structure of almost all neurotransmitters, or in other words, nitrogen is an important chemical in the thinking process, and as you read this article you are utilizing nitrogen to connect cognitive thought patterns via synapses in your brain.
The bulk of nitrogen produced in the United States is done via cryogenic separation of air. Air is supercooled to a liquid state, and the different gases stratify, just as water and oil do in a glass. Nitrogen is then pulled out as a liquid. Air separation plants can be large facilities serving multiple customers usually covering several states, or site specific for large users of nitrogen. Cryogenic nitrogen purity can vary depending upon need, but can hold in the ppb (parts per billion) of contaminant gases.
A method of Nitrogen production gaining rapid favor for its ease of installation and relatively low cost are nitrogen generators that separate the nitrogen from air in the gaseous phase, either through the use of a membrane, or via pressure swing adsorption (similar to regenerative air dryers). These units are fairly small in size and production volumes (roughly 100-10,000 scfh per system), but can be 1/10th to 1/100th the cost of a cryogenic separation plant. However, gaseous nitrogen generators don’t produce pure nitrogen – they actually remove oxygen. So while the oxygen content can reach less than 10ppm, there will still be other gases present in the nitrogen that are also present in air – gases like argon, helium, carbon dioxide, etc. In many applications, this is acceptable, as the nitrogen is being used because oxygen cannot be present in the process.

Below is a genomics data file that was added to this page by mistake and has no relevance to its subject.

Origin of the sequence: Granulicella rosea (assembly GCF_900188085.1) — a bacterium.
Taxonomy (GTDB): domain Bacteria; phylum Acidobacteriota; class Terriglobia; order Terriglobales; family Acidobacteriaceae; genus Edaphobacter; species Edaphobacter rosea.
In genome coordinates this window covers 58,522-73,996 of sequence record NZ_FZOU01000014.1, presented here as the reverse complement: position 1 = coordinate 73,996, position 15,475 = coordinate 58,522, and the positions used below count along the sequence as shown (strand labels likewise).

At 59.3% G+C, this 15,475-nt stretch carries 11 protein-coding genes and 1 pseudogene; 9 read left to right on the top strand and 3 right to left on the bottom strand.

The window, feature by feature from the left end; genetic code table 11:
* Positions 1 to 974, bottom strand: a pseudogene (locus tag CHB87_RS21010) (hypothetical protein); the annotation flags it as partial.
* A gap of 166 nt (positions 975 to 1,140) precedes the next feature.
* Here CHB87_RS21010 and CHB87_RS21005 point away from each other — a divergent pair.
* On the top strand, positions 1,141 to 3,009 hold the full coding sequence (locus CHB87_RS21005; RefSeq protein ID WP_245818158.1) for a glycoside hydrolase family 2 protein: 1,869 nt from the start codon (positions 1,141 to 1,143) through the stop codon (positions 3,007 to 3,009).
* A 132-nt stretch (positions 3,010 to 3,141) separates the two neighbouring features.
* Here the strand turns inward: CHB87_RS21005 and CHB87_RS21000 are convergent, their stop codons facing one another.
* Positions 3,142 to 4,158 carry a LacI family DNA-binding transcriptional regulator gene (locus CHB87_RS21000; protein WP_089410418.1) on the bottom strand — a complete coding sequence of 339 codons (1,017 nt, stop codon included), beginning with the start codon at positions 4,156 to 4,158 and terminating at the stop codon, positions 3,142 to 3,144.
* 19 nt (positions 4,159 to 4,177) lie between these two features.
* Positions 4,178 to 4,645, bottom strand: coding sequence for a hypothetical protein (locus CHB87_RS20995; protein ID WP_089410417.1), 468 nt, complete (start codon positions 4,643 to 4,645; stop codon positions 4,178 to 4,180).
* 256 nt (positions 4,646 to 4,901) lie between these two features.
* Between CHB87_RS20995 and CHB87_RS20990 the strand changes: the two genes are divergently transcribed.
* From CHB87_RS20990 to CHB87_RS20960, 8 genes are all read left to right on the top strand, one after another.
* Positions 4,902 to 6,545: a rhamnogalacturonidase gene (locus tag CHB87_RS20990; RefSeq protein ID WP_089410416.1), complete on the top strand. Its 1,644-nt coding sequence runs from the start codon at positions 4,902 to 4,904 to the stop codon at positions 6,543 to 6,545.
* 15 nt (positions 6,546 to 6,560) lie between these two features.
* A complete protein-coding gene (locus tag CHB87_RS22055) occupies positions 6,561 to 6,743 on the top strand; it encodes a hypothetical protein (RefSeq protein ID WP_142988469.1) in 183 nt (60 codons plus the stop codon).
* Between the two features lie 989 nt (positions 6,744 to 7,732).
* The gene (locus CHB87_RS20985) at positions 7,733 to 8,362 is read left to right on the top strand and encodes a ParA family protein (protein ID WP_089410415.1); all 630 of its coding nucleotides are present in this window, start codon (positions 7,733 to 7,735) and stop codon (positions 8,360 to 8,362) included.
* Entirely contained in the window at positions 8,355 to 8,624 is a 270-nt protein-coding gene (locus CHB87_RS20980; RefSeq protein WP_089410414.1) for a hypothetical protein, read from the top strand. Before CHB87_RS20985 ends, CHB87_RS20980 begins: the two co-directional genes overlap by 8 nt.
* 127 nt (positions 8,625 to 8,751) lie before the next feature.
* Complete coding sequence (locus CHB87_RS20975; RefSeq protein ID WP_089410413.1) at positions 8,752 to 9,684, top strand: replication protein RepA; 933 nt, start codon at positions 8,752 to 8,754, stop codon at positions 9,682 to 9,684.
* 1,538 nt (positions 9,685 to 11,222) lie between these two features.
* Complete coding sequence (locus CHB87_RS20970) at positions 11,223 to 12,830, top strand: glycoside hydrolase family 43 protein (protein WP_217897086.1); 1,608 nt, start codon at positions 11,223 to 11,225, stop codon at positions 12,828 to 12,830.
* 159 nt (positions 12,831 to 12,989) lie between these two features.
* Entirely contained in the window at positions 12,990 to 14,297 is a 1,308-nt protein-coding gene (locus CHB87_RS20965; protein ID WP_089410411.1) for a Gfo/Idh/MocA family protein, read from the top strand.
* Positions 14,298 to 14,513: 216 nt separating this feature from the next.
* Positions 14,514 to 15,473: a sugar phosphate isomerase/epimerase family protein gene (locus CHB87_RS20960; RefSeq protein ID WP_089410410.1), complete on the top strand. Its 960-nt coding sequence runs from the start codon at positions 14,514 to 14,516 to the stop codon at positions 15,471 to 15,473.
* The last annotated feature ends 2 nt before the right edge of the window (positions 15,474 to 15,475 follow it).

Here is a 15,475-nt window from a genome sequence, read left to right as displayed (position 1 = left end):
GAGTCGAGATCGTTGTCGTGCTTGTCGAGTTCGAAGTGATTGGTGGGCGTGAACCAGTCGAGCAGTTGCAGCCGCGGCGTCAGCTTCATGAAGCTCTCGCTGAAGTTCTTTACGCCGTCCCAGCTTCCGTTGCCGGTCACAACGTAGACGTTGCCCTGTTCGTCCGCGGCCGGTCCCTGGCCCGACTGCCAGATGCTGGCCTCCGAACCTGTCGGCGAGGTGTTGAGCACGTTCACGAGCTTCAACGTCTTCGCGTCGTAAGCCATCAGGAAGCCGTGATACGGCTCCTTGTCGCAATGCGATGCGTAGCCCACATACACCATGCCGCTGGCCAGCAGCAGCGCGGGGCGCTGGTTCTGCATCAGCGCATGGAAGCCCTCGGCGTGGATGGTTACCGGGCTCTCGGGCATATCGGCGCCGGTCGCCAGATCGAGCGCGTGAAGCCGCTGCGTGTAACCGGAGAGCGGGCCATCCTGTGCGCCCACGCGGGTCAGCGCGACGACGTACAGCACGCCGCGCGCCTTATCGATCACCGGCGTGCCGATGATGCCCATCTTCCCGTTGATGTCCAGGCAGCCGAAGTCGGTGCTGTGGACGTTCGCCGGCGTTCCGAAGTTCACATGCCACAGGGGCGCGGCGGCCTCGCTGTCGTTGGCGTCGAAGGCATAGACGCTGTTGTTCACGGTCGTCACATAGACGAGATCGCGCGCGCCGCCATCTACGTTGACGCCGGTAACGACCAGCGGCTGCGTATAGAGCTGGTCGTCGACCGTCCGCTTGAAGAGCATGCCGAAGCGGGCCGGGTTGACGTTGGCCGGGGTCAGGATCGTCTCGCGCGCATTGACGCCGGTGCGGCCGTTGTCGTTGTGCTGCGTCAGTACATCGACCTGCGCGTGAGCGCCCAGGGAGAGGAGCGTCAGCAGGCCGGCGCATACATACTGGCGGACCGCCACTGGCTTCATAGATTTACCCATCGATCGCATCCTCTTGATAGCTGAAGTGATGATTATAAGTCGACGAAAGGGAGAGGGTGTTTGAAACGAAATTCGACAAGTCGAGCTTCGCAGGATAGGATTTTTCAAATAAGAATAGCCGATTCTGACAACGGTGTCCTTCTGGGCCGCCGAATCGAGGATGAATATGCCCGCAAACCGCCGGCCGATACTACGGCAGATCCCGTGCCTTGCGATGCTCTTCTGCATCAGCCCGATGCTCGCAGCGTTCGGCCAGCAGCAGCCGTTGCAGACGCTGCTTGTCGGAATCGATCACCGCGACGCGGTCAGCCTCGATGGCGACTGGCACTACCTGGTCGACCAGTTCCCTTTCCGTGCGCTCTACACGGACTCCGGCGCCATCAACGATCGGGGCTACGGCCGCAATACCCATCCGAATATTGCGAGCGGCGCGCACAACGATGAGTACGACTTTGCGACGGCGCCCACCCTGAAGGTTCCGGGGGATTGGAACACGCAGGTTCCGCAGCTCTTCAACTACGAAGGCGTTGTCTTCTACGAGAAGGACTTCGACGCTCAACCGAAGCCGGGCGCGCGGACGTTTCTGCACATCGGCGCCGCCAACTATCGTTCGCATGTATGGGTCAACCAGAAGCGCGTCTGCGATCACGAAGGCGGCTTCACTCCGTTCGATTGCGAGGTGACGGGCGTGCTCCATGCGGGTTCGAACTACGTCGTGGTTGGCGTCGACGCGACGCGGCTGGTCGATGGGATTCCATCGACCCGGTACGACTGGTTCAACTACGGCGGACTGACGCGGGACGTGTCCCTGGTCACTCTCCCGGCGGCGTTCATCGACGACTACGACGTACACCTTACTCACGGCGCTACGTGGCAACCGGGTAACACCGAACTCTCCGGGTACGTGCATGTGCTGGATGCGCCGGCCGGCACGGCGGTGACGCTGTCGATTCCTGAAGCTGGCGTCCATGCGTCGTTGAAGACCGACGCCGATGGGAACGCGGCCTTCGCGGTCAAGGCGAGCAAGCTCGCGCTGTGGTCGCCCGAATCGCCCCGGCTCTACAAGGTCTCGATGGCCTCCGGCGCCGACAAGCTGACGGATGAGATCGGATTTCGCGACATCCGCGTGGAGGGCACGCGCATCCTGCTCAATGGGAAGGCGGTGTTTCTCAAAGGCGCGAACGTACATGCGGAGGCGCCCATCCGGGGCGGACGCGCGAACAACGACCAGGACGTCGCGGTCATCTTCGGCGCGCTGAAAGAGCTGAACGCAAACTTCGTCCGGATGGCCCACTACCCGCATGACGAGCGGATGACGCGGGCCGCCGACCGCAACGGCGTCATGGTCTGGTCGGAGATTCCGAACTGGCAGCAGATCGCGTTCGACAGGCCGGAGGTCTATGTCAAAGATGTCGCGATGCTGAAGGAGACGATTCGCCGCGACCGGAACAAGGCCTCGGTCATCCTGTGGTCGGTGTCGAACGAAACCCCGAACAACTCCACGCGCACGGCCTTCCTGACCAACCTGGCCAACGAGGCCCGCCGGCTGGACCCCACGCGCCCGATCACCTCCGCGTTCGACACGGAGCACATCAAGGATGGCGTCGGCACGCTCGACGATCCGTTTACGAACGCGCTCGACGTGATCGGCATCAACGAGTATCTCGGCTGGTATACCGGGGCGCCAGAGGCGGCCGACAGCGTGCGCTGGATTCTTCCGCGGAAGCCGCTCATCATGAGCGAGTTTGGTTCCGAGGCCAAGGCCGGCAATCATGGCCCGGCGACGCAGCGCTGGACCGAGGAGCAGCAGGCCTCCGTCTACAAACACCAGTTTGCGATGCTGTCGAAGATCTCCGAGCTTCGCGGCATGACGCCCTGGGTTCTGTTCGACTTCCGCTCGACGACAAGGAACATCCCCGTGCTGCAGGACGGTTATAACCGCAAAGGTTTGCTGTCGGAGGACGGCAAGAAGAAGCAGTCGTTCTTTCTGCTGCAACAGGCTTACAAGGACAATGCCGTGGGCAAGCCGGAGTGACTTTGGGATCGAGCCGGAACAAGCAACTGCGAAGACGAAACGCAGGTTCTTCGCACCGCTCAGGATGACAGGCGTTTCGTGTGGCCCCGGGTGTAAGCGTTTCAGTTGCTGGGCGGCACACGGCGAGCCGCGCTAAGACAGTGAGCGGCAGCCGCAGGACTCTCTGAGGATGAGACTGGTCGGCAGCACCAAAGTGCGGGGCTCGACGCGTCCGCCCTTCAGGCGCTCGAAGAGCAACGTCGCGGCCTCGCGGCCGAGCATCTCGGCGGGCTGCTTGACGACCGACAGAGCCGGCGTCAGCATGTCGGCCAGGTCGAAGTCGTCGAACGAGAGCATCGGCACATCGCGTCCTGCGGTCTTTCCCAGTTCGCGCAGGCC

Safety, Storage & Handling:
Nitrogen is commonly stored in high pressure cylinders, tubes or tube trailers. Liquide nitrogen is commonly stored at the consumer site in cryogenic liquid cylinders and specifically designed vacuum-insulated storage tanks. All of the precautions necessary for the handling of any nonflammable gas or cryogenic liquid must be taken.
If levels of nitrogen become too high in confined spaces it can cause asphyxiation, leading to unconsciousness or death. Therefore, all nitrogen compression equipment must be located in a well ventilated area. We urge you to review local and regional safety standards to ensure safety compliancy.
To dispose of nitrogen gas, vent the N2 slowly to a well-ventilated outdoor location remote from personal work areas and building air intakes. For liquid nitrogen, allow it to evaporate in a similar location. Liquid nitrogen boils at -320oF, so any temperature above that will be sufficient.